Joseph Stalin in his noted work Problems of Leninism has defined Leninism in the following words and this definition is still regarded as classic. “Leninism is Marxism of the era of imperialism and proletarian revolution. Leninism is the theory and tactics of the proletarian revolution in general and the theory and tactics of the dictatorship of the proletariat in particular”.
Stalin has further observed that Marx and Engels pursued their activities in the pre-revolutionary period in which imperialism did not fully develop and, because of this, proletarian’s struggle against imperialism was not an immediate practical inevitability. But Lenin, on the other hand, was faced with the problem of developed imperialism and to fight against it he used Marxism as tactics. Hence Leninism is not different from Marxism but it is “the further development of Marxism”.
It is the application of Marxism the purpose of which is the emancipation of the proletariat. Stalin does not agree with the view that Leninism is the application of Marxism to the conditions peculiar to the situation in Russia. He says that such a definition is partially correct.
It is true that Leninism was applied to the peculiar conditions of Russia, but it is definitely not national, it is applicable to all countries ruled and dominated by imperialism. According to Stalin, Leninism was applied to the Russian conditions, but above all it is an international phenomenon rooted in the whole of international development.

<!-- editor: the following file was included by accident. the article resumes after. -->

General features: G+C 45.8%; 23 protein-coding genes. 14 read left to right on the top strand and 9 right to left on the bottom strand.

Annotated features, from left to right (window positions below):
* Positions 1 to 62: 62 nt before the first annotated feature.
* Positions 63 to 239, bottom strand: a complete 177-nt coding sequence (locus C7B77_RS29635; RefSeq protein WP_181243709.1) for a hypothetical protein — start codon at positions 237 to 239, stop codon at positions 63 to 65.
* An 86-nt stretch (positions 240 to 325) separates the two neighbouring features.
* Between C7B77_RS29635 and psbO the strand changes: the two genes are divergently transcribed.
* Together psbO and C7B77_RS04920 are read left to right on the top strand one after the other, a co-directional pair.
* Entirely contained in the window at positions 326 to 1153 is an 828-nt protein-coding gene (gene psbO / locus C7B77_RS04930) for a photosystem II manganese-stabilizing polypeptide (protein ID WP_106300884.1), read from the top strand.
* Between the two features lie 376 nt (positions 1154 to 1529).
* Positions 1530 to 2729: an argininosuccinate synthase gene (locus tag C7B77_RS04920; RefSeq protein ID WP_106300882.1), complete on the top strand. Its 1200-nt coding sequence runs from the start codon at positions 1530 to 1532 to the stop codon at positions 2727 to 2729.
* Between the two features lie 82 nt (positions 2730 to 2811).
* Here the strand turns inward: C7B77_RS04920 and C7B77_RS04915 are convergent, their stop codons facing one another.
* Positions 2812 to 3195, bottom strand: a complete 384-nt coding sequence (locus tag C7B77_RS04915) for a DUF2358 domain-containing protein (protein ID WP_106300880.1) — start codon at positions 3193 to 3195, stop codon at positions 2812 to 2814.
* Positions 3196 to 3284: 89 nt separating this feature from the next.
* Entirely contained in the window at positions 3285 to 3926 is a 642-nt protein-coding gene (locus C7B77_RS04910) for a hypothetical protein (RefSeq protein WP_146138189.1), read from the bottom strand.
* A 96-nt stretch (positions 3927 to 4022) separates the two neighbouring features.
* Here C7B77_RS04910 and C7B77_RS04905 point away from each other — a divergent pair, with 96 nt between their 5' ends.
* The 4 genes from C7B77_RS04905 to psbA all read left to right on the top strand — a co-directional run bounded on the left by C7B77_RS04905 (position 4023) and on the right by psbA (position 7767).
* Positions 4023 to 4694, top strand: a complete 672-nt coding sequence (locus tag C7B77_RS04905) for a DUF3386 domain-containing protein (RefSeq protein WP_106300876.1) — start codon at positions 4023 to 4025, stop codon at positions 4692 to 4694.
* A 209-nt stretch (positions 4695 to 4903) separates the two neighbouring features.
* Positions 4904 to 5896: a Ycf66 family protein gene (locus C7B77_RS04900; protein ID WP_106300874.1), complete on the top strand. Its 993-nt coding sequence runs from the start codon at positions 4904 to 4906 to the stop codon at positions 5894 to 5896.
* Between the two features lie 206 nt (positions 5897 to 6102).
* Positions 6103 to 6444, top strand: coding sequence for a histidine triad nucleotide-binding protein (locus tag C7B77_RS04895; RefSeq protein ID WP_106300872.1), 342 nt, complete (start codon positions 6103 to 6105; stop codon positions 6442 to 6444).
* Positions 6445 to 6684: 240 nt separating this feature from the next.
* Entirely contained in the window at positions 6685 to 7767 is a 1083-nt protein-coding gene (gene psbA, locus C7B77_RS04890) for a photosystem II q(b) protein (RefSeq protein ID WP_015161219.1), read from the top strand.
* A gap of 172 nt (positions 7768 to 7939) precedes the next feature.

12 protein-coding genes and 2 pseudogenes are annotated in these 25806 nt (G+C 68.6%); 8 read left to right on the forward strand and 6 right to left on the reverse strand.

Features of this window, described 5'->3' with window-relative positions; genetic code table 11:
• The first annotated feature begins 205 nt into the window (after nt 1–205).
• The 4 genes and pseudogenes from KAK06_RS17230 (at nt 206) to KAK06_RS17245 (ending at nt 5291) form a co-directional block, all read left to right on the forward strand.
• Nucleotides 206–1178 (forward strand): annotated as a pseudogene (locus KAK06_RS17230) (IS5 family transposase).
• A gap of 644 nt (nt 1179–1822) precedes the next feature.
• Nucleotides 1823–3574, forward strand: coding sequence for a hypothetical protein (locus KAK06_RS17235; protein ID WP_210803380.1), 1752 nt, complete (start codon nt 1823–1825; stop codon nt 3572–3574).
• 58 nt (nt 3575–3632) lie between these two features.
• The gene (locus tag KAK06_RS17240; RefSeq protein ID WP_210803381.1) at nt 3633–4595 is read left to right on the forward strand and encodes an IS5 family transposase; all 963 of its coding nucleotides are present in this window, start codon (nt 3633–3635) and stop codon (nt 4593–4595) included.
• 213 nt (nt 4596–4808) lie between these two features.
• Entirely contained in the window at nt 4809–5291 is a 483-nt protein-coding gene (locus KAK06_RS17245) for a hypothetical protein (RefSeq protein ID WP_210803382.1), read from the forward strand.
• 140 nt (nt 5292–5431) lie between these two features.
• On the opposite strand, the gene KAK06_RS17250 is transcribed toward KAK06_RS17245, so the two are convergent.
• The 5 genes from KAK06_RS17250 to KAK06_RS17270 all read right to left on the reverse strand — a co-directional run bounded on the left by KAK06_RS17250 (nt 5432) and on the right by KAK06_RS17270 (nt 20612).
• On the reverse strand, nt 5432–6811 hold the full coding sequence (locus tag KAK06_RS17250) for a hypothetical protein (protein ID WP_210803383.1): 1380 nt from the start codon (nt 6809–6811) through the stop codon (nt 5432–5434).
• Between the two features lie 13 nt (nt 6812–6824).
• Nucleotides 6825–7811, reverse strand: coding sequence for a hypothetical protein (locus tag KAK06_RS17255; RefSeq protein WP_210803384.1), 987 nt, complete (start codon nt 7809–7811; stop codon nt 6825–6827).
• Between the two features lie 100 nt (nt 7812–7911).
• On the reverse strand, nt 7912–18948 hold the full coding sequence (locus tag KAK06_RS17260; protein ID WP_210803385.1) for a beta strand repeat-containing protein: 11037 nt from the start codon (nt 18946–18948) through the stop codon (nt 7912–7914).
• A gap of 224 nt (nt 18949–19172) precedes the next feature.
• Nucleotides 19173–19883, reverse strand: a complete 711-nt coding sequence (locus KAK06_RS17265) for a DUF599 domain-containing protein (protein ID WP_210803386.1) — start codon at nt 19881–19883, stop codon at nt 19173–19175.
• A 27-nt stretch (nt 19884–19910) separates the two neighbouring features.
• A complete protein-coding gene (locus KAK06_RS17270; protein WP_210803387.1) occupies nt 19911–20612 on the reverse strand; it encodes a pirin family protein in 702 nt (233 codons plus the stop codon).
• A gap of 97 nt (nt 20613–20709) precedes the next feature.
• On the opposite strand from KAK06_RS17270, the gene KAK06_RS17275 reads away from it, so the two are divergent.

He is not also in agreement with those who say that Leninism is the revival of the revolutionary elements of Marxism.
In the opinion of Stalin Leninism not only restored Marxism, but also took a step forward, developing Marxism further under the new conditions of capitalism and to the class struggle of the proletariat.
Leninism is exceptionally militant and exceptionally revolutionary in character. Marx and Engels laid down the basic principles of class struggle and proletarian revolution. Lenin applied those principles to the peculiar socio-economic practical situation of Russia. But Leninism is general in character; it is applicable to all situations of societies having the features of capitalism.
In his lifetime Lenin did not get the opportunity to apply his ideas based on Marxism to other areas of the world particularly to the areas of the Third World. It is the viewpoint of the disciples of Leninism that it is never a drawback or limitation of Leninism.
The character of capitalism that prevailed in the last few decades of the 19th century underwent radical changes in the first two decades of the 20th century and, in that changed situation of capitalism, Lenin applied the basic principles of Marx and Engels and here lies the credit of Lenin. To be more precise, Lenin made Marxism a realistic or practical ideology. Leninism is an instrument of proletarian revolution.
In the words of Liebman “There is hardly any insurrectionary movement today, from Latin America to Angola that does not lay claim to the heritage of Leninism.”
The point of emphasis is that Leninism can claim its role in every revolutionary movement of the world. Stalin is, therefore, right when he claims that Leninism is international.